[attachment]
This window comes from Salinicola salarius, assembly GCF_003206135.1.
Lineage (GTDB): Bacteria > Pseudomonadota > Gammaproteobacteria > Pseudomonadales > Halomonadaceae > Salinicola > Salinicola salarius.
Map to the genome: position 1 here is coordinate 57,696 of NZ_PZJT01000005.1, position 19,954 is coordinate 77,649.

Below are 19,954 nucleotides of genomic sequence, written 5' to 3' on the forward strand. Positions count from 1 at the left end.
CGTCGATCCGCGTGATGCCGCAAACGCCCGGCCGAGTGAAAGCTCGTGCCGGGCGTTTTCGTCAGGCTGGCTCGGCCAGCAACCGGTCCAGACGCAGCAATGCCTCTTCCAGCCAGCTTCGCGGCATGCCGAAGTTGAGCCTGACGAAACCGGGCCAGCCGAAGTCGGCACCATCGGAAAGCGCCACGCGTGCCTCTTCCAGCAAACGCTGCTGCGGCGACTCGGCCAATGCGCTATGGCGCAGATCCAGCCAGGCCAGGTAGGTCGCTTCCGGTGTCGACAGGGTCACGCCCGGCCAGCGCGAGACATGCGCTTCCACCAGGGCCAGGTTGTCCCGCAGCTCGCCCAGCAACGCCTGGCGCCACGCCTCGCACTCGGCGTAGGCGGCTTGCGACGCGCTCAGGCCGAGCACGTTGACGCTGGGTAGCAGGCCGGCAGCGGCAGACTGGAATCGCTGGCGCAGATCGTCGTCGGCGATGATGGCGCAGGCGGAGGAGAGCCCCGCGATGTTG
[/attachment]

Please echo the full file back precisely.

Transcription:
This window comes from Salinicola salarius, assembly GCF_003206135.1.
Lineage (GTDB): Bacteria > Pseudomonadota > Gammaproteobacteria > Pseudomonadales > Halomonadaceae > Salinicola > Salinicola salarius.
Map to the genome: position 1 here is coordinate 57,696 of NZ_PZJT01000005.1, position 19,954 is coordinate 77,649.

Below are 19,954 nucleotides of genomic sequence, written 5' to 3' on the forward strand. Positions count from 1 at the left end.
CGTCGATCCGCGTGATGCCGCAAACGCCCGGCCGAGTGAAAGCTCGTGCCGGGCGTTTTCGTCAGGCTGGCTCGGCCAGCAACCGGTCCAGACGCAGCAATGCCTCTTCCAGCCAGCTTCGCGGCATGCCGAAGTTGAGCCTGACGAAACCGGGCCAGCCGAAGTCGGCACCATCGGAAAGCGCCACGCGTGCCTCTTCCAGCAAACGCTGCTGCGGCGACTCGGCCAATGCGCTATGGCGCAGATCCAGCCAGGCCAGGTAGGTCGCTTCCGGTGTCGACAGGGTCACGCCCGGCCAGCGCGAGACATGCGCTTCCACCAGGGCCAGGTTGTCCCGCAGCTCGCCCAGCAACGCCTGGCGCCACGCCTCGCACTCGGCGTAGGCGGCTTGCGACGCGCTCAGGCCGAGCACGTTGACGCTGGGTAGCAGGCCGGCAGCGGCAGACTGGAATCGCTGGCGCAGATCGTCGTCGGCGATGATGGCGCAGGCGGAGGAGAGCCCCGCGATGTTG